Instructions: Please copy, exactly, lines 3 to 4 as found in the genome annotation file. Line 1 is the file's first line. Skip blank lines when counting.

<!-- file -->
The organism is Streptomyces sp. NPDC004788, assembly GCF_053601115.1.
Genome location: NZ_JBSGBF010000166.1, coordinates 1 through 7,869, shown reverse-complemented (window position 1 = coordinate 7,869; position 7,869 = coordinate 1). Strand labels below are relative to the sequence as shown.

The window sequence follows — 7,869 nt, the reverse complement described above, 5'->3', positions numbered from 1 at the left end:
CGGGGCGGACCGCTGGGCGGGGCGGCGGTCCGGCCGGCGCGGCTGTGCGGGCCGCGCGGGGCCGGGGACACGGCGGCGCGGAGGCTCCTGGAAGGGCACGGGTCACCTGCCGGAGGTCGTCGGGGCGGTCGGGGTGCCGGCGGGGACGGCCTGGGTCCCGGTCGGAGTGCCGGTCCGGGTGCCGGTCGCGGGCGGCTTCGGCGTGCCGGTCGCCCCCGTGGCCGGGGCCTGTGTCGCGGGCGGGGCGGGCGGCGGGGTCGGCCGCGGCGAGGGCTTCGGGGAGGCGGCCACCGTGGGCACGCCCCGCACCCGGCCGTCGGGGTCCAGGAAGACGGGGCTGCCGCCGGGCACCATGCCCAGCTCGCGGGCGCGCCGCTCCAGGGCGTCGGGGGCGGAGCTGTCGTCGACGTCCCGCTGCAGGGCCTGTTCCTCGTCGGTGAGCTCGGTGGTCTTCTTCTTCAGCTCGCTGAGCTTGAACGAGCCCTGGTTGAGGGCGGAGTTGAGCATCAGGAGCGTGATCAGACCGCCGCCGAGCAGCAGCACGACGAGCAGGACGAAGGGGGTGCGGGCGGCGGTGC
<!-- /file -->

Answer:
The window sequence follows — 7,869 nt, the reverse complement described above, 5'->3', positions numbered from 1 at the left end:
CGGGGCGGACCGCTGGGCGGGGCGGCGGTCCGGCCGGCGCGGCTGTGCGGGCCGCGCGGGGCCGGGGACACGGCGGCGCGGAGGCTCCTGGAAGGGCACGGGTCACCTGCCGGAGGTCGTCGGGGCGGTCGGGGTGCCGGCGGGGACGGCCTGGGTCCCGGTCGGAGTGCCGGTCCGGGTGCCGGTCGCGGGCGGCTTCGGCGTGCCGGTCGCCCCCGTGGCCGGGGCCTGTGTCGCGGGCGGGGCGGGCGGCGGGGTCGGCCGCGGCGAGGGCTTCGGGGAGGCGGCCACCGTGGGCACGCCCCGCACCCGGCCGTCGGGGTCCAGGAAGACGGGGCTGCCGCCGGGCACCATGCCCAGCTCGCGGGCGCGCCGCTCCAGGGCGTCGGGGGCGGAGCTGTCGTCGACGTCCCGCTGCAGGGCCTGTTCCTCGTCGGTGAGCTCGGTGGTCTTCTTCTTCAGCTCGCTGAGCTTGAACGAGCCCTGGTTGAGGGCGGAGTTGAGCATCAGGAGCGTGATCAGACCGCCGCCGAGCAGCAGCACGACGAGCAGGACGAAGGGGGTGCGGGCGGCGGTGC